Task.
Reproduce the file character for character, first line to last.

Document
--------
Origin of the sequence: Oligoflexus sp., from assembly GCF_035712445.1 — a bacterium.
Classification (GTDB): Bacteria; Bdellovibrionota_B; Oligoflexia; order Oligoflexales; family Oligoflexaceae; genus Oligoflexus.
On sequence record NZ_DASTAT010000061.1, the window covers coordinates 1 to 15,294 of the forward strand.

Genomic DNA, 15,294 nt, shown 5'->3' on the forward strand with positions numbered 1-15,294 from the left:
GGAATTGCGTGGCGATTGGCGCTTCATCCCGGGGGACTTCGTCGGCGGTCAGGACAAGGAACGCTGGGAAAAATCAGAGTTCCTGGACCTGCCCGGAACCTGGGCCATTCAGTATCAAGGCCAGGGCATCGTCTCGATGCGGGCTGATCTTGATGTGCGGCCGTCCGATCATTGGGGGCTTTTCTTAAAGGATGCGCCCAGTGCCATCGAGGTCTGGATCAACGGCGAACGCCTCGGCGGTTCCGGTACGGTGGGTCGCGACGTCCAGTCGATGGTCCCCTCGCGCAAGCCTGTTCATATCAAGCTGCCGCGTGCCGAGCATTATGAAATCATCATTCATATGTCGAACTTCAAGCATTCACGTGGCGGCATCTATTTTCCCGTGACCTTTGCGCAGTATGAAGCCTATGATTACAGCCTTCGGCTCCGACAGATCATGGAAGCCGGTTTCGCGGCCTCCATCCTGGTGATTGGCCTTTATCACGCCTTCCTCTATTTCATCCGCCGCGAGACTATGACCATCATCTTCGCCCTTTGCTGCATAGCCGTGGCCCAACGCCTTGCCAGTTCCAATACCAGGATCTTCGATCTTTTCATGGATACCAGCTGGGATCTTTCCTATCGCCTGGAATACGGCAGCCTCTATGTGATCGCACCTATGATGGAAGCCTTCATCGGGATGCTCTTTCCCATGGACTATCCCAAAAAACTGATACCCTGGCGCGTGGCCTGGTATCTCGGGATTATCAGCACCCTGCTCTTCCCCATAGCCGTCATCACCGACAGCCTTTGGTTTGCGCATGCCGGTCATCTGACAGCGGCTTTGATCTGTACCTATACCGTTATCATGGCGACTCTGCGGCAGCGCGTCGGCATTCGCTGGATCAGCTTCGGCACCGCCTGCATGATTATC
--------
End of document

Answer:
Origin of the sequence: Oligoflexus sp., from assembly GCF_035712445.1 — a bacterium.
Classification (GTDB): Bacteria; Bdellovibrionota_B; Oligoflexia; order Oligoflexales; family Oligoflexaceae; genus Oligoflexus.
On sequence record NZ_DASTAT010000061.1, the window covers coordinates 1 to 15,294 of the forward strand.

Genomic DNA, 15,294 nt, shown 5'->3' on the forward strand with positions numbered 1-15,294 from the left:
GGAATTGCGTGGCGATTGGCGCTTCATCCCGGGGGACTTCGTCGGCGGTCAGGACAAGGAACGCTGGGAAAAATCAGAGTTCCTGGACCTGCCCGGAACCTGGGCCATTCAGTATCAAGGCCAGGGCATCGTCTCGATGCGGGCTGATCTTGATGTGCGGCCGTCCGATCATTGGGGGCTTTTCTTAAAGGATGCGCCCAGTGCCATCGAGGTCTGGATCAACGGCGAACGCCTCGGCGGTTCCGGTACGGTGGGTCGCGACGTCCAGTCGATGGTCCCCTCGCGCAAGCCTGTTCATATCAAGCTGCCGCGTGCCGAGCATTATGAAATCATCATTCATATGTCGAACTTCAAGCATTCACGTGGCGGCATCTATTTTCCCGTGACCTTTGCGCAGTATGAAGCCTATGATTACAGCCTTCGGCTCCGACAGATCATGGAAGCCGGTTTCGCGGCCTCCATCCTGGTGATTGGCCTTTATCACGCCTTCCTCTATTTCATCCGCCGCGAGACTATGACCATCATCTTCGCCCTTTGCTGCATAGCCGTGGCCCAACGCCTTGCCAGTTCCAATACCAGGATCTTCGATCTTTTCATGGATACCAGCTGGGATCTTTCCTATCGCCTGGAATACGGCAGCCTCTATGTGATCGCACCTATGATGGAAGCCTTCATCGGGATGCTCTTTCCCATGGACTATCCCAAAAAACTGATACCCTGGCGCGTGGCCTGGTATCTCGGGATTATCAGCACCCTGCTCTTCCCCATAGCCGTCATCACCGACAGCCTTTGGTTTGCGCATGCCGGTCATCTGACAGCGGCTTTGATCTGTACCTATACCGTTATCATGGCGACTCTGCGGCAGCGCGTCGGCATTCGCTGGATCAGCTTCGGCACCGCCTGCATGATTATC